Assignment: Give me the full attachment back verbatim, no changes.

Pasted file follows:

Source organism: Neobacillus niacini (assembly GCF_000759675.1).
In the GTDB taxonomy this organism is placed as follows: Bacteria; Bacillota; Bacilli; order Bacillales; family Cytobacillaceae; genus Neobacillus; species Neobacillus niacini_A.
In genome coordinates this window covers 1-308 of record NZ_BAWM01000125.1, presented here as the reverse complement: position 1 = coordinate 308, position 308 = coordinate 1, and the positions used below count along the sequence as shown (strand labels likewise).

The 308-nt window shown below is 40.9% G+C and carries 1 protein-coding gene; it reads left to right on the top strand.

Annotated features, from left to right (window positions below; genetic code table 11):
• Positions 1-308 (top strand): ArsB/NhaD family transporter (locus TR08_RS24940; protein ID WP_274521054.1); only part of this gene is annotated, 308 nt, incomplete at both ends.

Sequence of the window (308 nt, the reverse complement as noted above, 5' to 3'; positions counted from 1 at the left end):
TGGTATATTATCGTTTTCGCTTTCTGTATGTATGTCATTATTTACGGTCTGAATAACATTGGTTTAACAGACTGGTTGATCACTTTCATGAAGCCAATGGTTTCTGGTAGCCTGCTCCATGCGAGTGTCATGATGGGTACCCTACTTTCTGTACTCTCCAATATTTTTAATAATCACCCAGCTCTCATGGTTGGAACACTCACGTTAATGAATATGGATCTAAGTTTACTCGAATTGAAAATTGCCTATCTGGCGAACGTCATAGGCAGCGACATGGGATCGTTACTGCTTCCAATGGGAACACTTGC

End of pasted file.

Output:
Source organism: Neobacillus niacini (assembly GCF_000759675.1).
In the GTDB taxonomy this organism is placed as follows: Bacteria; Bacillota; Bacilli; order Bacillales; family Cytobacillaceae; genus Neobacillus; species Neobacillus niacini_A.
In genome coordinates this window covers 1-308 of record NZ_BAWM01000125.1, presented here as the reverse complement: position 1 = coordinate 308, position 308 = coordinate 1, and the positions used below count along the sequence as shown (strand labels likewise).

The 308-nt window shown below is 40.9% G+C and carries 1 protein-coding gene; it reads left to right on the top strand.

Annotated features, from left to right (window positions below; genetic code table 11):
• Positions 1-308 (top strand): ArsB/NhaD family transporter (locus TR08_RS24940; protein ID WP_274521054.1); only part of this gene is annotated, 308 nt, incomplete at both ends.

Sequence of the window (308 nt, the reverse complement as noted above, 5' to 3'; positions counted from 1 at the left end):
TGGTATATTATCGTTTTCGCTTTCTGTATGTATGTCATTATTTACGGTCTGAATAACATTGGTTTAACAGACTGGTTGATCACTTTCATGAAGCCAATGGTTTCTGGTAGCCTGCTCCATGCGAGTGTCATGATGGGTACCCTACTTTCTGTACTCTCCAATATTTTTAATAATCACCCAGCTCTCATGGTTGGAACACTCACGTTAATGAATATGGATCTAAGTTTACTCGAATTGAAAATTGCCTATCTGGCGAACGTCATAGGCAGCGACATGGGATCGTTACTGCTTCCAATGGGAACACTTGC